My question to the parents is, why didn't you send enough for me too? Some of the lunches I see are amazing and I just wish someone would pack that for me. In comparison, the classic cheese and salami sandwich doesn't seem to cut it anymore.
 
Whilst I'm a very strong believer that parents should stay out of trying to tell teachers how to teach, with one important exception to the rule, schools should stay out of kids’ lunch boxes.
 
For some reason, many schools have decided that telling parents what they can and can't give their kids for lunch will solve countless ‘dietary’, ‘allergy’ and ‘lifestyle’ problems. Much of this has been born out of two different concerns. The first one is the increasingly prevalent nut allergies, the second, childhood obesity.
 
For the first concern, I completely agree with very black and white rules. Any school's stance on maintaining a nut free campus is a great idea. The number of kids today who have a potentially fatal allergy to nuts is alarming and keeping the campus nut free is a smart way of reducing this risk and protecting the community from what can be a confronting and horrendous ordeal.
 
If someone has an anaphylactic reaction, untreated, their airways close up and they can be dead within minutes. Even if it's treated with an epi-pen, they must get to hospital as fast as possible and there's still no guarantee of recovery.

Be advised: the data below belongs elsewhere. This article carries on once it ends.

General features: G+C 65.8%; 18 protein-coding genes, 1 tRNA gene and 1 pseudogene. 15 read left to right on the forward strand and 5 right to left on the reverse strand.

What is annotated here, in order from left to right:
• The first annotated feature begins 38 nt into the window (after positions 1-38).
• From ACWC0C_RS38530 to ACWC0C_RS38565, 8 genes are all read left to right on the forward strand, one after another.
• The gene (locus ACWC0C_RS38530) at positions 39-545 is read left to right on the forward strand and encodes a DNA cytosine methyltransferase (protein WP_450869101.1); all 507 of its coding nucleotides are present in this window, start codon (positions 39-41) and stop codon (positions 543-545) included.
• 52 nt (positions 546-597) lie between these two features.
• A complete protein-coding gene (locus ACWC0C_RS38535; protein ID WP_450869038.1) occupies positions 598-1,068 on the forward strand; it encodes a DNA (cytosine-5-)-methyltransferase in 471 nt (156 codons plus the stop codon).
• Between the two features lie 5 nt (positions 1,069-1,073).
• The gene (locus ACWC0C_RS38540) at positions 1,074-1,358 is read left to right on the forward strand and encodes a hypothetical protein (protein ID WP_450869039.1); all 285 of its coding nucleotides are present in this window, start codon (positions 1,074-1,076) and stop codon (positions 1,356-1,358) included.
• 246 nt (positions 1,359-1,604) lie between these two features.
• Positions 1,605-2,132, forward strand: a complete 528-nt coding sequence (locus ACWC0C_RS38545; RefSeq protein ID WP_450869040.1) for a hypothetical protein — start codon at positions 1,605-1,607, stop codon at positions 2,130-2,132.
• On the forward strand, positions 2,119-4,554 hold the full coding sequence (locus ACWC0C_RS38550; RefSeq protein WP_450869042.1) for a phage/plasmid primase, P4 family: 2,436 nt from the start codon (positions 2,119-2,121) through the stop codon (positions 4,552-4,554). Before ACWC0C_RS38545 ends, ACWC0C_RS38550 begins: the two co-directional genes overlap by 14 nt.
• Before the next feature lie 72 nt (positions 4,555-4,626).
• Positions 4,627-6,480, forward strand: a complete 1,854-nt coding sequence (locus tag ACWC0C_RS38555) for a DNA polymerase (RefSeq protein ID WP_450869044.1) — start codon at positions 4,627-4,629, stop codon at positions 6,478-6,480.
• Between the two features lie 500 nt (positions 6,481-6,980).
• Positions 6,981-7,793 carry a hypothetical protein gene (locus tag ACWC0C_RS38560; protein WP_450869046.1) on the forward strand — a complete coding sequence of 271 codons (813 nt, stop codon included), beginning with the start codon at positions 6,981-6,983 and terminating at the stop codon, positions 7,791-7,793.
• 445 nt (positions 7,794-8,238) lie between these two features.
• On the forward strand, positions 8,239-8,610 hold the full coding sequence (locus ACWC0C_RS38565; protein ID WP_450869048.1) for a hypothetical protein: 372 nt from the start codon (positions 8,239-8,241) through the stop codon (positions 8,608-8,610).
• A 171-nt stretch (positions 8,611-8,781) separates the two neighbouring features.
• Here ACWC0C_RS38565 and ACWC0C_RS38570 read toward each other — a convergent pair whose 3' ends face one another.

Now anything which can kill someone in minutes needs to be taken seriously and parents should respect this decision on banning nuts. You're not going to put a brown snake in your kid’s bag which could bite someone and have the exact same result of a fast and painful death, so don't give your kids nuts to take to school.
 
On the other hand, in some schools, this concern has gone way too far and slowly but surely other foods have been added to a pointless list of contraband, driven by a misguided notion that if you ban lollies, chocolates and cakes, you will miraculously solve the societal problem of childhood obesity. It just doesn't work that way. Unlike an anaphylactic reaction, being fat won't kill you in 5-10 mins and the reality is most kids will burn off their cake fuelled calories, as they run around the playground.
 
At the end of the day, unless the school wants to provide lunch for everyone themselves, then they need to trust parents to make informed choices about what they're feeding their own children. If the concern is really about healthy eating, then the solution isn’t telling parents what they can and can't give their kids for lunch, because as soon as you tell people they can't have something or do something, it just makes them want to do it more.
 
If teachers have time to write letters home about the evils of chocolate cake or otherwise to tell parents not to let their kids have this food or that food for lunch, then they seriously have too much time on their hands and need something better to do. There's a reasonable and rational argument for nut free schools, but ultimately, schools need to balance this sort of real risk with a bit of common sense, so they don't start overreaching and trying to exercise control to the point of stupidity.